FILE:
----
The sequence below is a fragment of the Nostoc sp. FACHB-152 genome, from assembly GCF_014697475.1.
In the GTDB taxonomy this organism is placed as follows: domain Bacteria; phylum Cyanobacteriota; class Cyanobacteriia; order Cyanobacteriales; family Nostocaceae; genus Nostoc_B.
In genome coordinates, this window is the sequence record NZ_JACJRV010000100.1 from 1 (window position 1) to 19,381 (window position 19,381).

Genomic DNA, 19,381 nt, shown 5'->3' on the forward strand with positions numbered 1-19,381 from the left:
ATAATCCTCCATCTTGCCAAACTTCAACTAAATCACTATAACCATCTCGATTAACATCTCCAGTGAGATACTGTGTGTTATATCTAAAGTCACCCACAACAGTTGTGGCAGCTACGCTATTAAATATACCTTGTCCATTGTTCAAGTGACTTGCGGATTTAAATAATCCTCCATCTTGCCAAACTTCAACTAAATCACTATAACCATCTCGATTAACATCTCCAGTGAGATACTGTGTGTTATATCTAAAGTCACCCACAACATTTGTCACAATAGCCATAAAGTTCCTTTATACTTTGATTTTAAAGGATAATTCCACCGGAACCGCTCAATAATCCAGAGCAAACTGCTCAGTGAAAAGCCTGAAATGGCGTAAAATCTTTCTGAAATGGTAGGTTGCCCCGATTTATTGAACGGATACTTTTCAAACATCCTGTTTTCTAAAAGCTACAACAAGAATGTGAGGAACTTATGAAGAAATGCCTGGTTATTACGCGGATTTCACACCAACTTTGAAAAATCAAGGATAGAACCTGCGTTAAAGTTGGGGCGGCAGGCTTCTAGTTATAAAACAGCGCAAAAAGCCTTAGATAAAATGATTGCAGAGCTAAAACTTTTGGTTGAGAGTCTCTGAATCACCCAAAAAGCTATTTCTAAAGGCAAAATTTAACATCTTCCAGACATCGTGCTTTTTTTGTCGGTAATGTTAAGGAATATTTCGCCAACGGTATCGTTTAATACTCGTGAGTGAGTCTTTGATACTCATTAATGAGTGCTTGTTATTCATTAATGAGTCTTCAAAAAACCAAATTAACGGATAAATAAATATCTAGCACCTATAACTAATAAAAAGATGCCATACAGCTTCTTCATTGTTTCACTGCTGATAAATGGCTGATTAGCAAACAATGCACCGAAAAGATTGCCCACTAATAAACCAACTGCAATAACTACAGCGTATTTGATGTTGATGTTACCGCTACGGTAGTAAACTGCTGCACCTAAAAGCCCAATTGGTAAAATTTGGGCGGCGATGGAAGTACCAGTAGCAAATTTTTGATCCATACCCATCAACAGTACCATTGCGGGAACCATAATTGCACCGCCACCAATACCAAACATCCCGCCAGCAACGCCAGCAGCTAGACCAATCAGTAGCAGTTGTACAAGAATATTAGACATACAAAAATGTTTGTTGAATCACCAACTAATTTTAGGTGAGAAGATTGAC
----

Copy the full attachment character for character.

The sequence below is a fragment of the Nostoc sp. FACHB-152 genome, from assembly GCF_014697475.1.
In the GTDB taxonomy this organism is placed as follows: domain Bacteria; phylum Cyanobacteriota; class Cyanobacteriia; order Cyanobacteriales; family Nostocaceae; genus Nostoc_B.
In genome coordinates, this window is the sequence record NZ_JACJRV010000100.1 from 1 (window position 1) to 19,381 (window position 19,381).

Genomic DNA, 19,381 nt, shown 5'->3' on the forward strand with positions numbered 1-19,381 from the left:
ATAATCCTCCATCTTGCCAAACTTCAACTAAATCACTATAACCATCTCGATTAACATCTCCAGTGAGATACTGTGTGTTATATCTAAAGTCACCCACAACAGTTGTGGCAGCTACGCTATTAAATATACCTTGTCCATTGTTCAAGTGACTTGCGGATTTAAATAATCCTCCATCTTGCCAAACTTCAACTAAATCACTATAACCATCTCGATTAACATCTCCAGTGAGATACTGTGTGTTATATCTAAAGTCACCCACAACATTTGTCACAATAGCCATAAAGTTCCTTTATACTTTGATTTTAAAGGATAATTCCACCGGAACCGCTCAATAATCCAGAGCAAACTGCTCAGTGAAAAGCCTGAAATGGCGTAAAATCTTTCTGAAATGGTAGGTTGCCCCGATTTATTGAACGGATACTTTTCAAACATCCTGTTTTCTAAAAGCTACAACAAGAATGTGAGGAACTTATGAAGAAATGCCTGGTTATTACGCGGATTTCACACCAACTTTGAAAAATCAAGGATAGAACCTGCGTTAAAGTTGGGGCGGCAGGCTTCTAGTTATAAAACAGCGCAAAAAGCCTTAGATAAAATGATTGCAGAGCTAAAACTTTTGGTTGAGAGTCTCTGAATCACCCAAAAAGCTATTTCTAAAGGCAAAATTTAACATCTTCCAGACATCGTGCTTTTTTTGTCGGTAATGTTAAGGAATATTTCGCCAACGGTATCGTTTAATACTCGTGAGTGAGTCTTTGATACTCATTAATGAGTGCTTGTTATTCATTAATGAGTCTTCAAAAAACCAAATTAACGGATAAATAAATATCTAGCACCTATAACTAATAAAAAGATGCCATACAGCTTCTTCATTGTTTCACTGCTGATAAATGGCTGATTAGCAAACAATGCACCGAAAAGATTGCCCACTAATAAACCAACTGCAATAACTACAGCGTATTTGATGTTGATGTTACCGCTACGGTAGTAAACTGCTGCACCTAAAAGCCCAATTGGTAAAATTTGGGCGGCGATGGAAGTACCAGTAGCAAATTTTTGATCCATACCCATCAACAGTACCATTGCGGGAACCATAATTGCACCGCCACCAATACCAAACATCCCGCCAGCAACGCCAGCAGCTAGACCAATCAGTAGCAGTTGTACAAGAATATTAGACATACAAAAATGTTTGTTGAATCACCAACTAATTTTAGGTGAGAAGATTGAC